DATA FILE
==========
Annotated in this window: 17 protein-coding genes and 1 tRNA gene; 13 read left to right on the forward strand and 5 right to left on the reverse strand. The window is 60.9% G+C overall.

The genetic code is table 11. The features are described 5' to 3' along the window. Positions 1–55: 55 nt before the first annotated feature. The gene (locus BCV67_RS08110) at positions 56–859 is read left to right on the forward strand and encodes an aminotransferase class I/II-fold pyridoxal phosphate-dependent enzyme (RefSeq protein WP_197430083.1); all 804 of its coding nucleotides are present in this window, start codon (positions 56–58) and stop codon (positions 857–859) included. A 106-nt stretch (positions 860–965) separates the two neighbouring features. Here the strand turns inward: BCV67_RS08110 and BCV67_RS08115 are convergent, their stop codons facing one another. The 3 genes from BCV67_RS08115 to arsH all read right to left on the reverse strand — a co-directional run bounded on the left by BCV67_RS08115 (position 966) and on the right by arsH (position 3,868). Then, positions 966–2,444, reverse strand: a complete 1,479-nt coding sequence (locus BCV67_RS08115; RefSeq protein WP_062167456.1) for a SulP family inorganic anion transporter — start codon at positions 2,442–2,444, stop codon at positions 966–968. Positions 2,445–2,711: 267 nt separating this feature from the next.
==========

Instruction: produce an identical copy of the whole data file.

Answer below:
Annotated in this window: 17 protein-coding genes and 1 tRNA gene; 13 read left to right on the forward strand and 5 right to left on the reverse strand. The window is 60.9% G+C overall.

The genetic code is table 11. The features are described 5' to 3' along the window. Positions 1–55: 55 nt before the first annotated feature. The gene (locus BCV67_RS08110) at positions 56–859 is read left to right on the forward strand and encodes an aminotransferase class I/II-fold pyridoxal phosphate-dependent enzyme (RefSeq protein WP_197430083.1); all 804 of its coding nucleotides are present in this window, start codon (positions 56–58) and stop codon (positions 857–859) included. A 106-nt stretch (positions 860–965) separates the two neighbouring features. Here the strand turns inward: BCV67_RS08110 and BCV67_RS08115 are convergent, their stop codons facing one another. The 3 genes from BCV67_RS08115 to arsH all read right to left on the reverse strand — a co-directional run bounded on the left by BCV67_RS08115 (position 966) and on the right by arsH (position 3,868). Then, positions 966–2,444, reverse strand: a complete 1,479-nt coding sequence (locus BCV67_RS08115; RefSeq protein WP_062167456.1) for a SulP family inorganic anion transporter — start codon at positions 2,442–2,444, stop codon at positions 966–968. Positions 2,445–2,711: 267 nt separating this feature from the next.